Pre-race was normal. I was greeted by several people who either read this blog or follow me online (if you were one of them thanks for saying G'Day!). It looked like the weather would be good. I said goodbye to Dez and made my way to the swim start. This was my first race in my new 30-34 age group and it meant I was in the first wave AG wave start 5 minutes after the male professionals and 3 minutes after the female pros. It was time to perform.
The course was a big rectangle which you had to swim out to so one left turn then 3 right turns. As soon as I hit the water I wanted to try and get away from all the bullshit and I was very happy to do so. I had a really un-eventful swim. No rough stuff, no one kicking or punching me. The water was flat and it was so easy to sight. What's more I was feeling incredible. Honestly, paint some gils on my neck and put a fin on my back I felt like a body shark. I don't remember too much about what was going through my mind in the swim. I know my shoulder started to give me some grief towards the end and I also thought to myself not long before exiting the water that there is no way I would want to do that again. I guess IronMan isn't too high on my hit list at the moment. I came out of the swim and didn't even have any dramas getting off the top half of my wetsuit. I was sure I smashed the swim. When I looked at my Garmin I was gutted to see it say 32 minutes. After the race I checked my file. I swam 2345 metres instead of 1900m I am not sure if I swam way of course or if the course was long. But my average pace was 1:20/100m which meant if I swam 1.9km I would have had a time of about 25 minutes. Regardless I got the result and I knew I had swum well. That swim was actually the biggest take away from the day for me. I was finally able to put in a solid pace in open water, out of the pool. TOTAL SWIM TIME - 32:06
There is a little bit of a run up to T1. Once I got there I had no issues getting ready I got my wetsuit off and helmet on. Grabbed my bike and started the run to the bike exit. The last two years this has been quite a trek. When you consider there is a perfectly good access point right near the majority of bikes. I seriously think that hike adds a minimum of 60 seconds to your time. TOTAL T1 TIME - 2:07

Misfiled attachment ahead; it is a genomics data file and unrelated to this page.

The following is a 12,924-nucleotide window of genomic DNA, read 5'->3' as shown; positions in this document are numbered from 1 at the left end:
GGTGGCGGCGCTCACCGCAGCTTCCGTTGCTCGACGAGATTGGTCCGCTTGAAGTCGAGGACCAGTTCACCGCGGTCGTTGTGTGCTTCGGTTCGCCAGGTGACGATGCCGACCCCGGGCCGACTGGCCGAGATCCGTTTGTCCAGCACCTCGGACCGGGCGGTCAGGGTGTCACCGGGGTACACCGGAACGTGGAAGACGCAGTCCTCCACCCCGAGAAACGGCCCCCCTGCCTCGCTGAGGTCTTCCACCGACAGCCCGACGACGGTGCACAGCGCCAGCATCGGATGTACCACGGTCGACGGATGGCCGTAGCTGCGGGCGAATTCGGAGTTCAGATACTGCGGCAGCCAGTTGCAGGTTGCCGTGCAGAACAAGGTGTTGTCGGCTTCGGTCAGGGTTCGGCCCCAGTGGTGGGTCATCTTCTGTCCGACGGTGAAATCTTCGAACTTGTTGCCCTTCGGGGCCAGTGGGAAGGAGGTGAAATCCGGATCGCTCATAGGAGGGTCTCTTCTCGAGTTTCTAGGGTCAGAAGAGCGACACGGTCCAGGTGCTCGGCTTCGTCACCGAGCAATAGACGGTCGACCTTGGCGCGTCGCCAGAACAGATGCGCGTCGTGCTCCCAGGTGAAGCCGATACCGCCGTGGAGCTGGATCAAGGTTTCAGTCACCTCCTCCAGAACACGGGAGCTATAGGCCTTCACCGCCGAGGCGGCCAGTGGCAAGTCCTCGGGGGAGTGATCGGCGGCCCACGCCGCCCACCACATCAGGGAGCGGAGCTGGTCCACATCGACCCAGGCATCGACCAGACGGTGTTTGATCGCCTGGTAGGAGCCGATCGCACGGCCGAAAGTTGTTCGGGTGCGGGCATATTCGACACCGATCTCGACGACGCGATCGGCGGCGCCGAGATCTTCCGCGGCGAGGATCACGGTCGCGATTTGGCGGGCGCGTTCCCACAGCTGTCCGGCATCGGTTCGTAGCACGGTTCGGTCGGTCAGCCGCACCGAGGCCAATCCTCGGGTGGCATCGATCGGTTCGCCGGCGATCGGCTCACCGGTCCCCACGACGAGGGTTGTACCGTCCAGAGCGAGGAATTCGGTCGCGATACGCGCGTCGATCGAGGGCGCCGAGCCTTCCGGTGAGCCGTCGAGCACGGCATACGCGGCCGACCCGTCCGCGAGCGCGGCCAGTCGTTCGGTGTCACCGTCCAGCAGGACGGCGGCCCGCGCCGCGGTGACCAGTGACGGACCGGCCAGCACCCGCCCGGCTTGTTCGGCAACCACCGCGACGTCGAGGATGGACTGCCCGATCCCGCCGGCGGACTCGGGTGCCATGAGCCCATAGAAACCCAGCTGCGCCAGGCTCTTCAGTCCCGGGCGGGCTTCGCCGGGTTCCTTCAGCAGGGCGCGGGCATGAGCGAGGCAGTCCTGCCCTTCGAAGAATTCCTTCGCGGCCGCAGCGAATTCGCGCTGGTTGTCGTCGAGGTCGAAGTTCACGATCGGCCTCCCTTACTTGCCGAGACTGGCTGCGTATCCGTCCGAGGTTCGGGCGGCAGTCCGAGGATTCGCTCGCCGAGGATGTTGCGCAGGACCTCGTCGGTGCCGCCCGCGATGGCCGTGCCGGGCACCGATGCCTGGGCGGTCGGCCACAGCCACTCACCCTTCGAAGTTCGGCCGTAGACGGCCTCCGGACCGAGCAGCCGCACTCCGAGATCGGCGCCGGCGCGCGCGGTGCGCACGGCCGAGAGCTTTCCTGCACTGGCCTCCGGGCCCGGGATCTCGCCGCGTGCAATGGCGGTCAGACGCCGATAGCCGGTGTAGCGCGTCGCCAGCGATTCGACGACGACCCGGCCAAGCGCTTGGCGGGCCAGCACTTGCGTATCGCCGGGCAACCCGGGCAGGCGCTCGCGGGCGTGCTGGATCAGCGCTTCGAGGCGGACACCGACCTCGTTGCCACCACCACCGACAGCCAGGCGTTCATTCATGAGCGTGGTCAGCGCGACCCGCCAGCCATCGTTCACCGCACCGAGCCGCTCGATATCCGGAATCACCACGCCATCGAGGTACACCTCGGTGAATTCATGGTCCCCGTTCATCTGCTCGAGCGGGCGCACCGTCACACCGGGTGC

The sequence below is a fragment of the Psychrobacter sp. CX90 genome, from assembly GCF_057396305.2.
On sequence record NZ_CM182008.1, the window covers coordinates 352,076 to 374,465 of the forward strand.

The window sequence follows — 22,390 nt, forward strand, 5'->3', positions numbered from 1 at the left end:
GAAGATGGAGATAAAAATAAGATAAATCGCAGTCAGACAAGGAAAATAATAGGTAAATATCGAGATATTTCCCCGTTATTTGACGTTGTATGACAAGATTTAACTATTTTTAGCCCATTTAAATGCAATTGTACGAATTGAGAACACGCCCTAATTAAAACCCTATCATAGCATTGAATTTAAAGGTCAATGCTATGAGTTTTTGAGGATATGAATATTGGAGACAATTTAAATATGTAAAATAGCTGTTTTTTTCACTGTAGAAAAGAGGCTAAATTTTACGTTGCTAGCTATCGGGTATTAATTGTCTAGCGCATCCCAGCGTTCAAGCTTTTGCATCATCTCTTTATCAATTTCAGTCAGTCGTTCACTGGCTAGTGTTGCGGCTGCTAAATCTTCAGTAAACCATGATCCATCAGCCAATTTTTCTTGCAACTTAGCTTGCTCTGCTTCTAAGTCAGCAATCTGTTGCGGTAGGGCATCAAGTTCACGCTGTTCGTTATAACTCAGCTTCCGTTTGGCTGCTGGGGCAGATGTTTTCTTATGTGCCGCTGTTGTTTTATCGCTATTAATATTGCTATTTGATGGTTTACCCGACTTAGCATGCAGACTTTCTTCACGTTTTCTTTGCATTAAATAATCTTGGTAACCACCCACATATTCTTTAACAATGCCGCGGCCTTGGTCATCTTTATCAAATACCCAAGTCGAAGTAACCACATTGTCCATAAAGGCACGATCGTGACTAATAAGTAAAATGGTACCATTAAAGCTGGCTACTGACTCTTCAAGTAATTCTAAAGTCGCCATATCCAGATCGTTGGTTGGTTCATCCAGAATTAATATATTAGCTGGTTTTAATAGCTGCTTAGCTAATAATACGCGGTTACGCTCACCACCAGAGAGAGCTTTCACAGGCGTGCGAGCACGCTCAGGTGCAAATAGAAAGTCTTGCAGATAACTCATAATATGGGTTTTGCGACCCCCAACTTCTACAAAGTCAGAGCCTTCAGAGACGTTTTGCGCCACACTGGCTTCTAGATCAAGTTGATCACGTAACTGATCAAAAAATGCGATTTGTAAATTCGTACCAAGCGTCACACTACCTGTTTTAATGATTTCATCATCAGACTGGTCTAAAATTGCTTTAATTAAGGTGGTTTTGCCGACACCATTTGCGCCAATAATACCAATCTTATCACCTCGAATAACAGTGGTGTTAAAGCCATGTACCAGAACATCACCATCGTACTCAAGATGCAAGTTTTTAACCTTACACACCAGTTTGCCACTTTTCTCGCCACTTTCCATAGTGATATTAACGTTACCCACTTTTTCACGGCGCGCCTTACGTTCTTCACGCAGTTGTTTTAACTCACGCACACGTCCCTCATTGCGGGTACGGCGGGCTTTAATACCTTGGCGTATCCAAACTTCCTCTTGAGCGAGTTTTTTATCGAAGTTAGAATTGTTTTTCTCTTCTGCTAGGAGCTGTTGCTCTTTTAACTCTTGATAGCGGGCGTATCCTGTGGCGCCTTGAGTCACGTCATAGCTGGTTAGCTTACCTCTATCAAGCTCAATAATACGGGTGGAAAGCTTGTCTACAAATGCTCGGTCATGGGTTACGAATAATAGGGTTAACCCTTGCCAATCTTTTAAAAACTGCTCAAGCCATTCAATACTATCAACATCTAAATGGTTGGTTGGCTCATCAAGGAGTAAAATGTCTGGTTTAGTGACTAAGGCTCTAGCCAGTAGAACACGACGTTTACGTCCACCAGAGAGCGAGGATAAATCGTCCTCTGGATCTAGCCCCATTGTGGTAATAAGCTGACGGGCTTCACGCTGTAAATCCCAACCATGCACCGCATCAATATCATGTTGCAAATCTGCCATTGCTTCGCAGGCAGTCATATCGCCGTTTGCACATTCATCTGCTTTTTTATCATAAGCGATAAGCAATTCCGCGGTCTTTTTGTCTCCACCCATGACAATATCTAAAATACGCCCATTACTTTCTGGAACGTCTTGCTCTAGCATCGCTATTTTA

Ahh the bike. My friend the bike. I knew what I was told to do by Ben so I really tried to focus on doing it. Maybe it is something about the raw speed of my Giant Trinity but I had to focus on not overdoing it during that first lap. I was overtaken by several people one in particular who was BLATANTLY drafting. He would play a bigger part in my day later on. The conditions for riding where perfect. No wind, not too hot and smooth roads. Looking at my bike splits, of the 6, 5 of them were all 23 minutes. I definitely was riding consistently. The main focus remained for me to focus on my own race and not get caught up in other people's races. This was hard sometimes with some riders passing me only to slow down again. But I think I did well to stay consistent. On the second lap of the bike I noticed the wind was starting to pick up a bit which made the riding harder. God knows which direction the wind was going because one second I was riding 60km/h and the next it would be down to 30km/h. The course hugs the coast so there were some points where a real gust would hit. I had played the first lap safe and knew that because my swim had been a fair bit slower than I had expected I was going to have to ride something faster than 2:25 to remain in contention for the 4:30 barrier. My effort definitely increased but at the same time I was conscious about saving something in the legs for the run.